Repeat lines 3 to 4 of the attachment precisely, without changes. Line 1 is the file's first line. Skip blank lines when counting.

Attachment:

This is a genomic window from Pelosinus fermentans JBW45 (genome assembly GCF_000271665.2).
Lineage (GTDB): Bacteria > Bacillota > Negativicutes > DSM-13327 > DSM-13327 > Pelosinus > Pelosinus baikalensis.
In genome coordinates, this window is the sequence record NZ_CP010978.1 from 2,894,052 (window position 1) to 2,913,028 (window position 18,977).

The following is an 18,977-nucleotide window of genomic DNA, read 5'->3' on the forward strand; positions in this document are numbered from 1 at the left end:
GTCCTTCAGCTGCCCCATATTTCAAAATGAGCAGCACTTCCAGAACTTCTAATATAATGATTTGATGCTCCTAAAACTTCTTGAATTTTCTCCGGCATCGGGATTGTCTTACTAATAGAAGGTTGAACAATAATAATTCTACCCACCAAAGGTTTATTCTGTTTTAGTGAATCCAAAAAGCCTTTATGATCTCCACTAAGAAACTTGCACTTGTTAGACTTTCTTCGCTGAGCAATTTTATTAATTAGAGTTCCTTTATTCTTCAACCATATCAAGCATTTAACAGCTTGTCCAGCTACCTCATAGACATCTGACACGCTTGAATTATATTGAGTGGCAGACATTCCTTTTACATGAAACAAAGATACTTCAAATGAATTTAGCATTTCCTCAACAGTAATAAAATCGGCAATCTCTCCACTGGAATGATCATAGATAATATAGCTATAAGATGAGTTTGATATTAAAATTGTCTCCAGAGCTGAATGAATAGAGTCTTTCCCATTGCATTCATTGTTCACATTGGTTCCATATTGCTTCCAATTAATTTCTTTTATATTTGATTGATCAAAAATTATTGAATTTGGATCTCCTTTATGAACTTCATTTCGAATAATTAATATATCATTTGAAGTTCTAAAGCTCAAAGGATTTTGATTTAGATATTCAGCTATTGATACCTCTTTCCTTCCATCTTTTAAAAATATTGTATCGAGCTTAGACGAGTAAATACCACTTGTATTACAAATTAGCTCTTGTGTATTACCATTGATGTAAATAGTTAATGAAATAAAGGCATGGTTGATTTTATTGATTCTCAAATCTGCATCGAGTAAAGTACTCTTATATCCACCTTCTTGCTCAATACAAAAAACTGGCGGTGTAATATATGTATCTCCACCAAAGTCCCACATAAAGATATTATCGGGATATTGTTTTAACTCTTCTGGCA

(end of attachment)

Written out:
In genome coordinates, this window is the sequence record NZ_CP010978.1 from 2,894,052 (window position 1) to 2,913,028 (window position 18,977).

The following is an 18,977-nucleotide window of genomic DNA, read 5'->3' on the forward strand; positions in this document are numbered from 1 at the left end: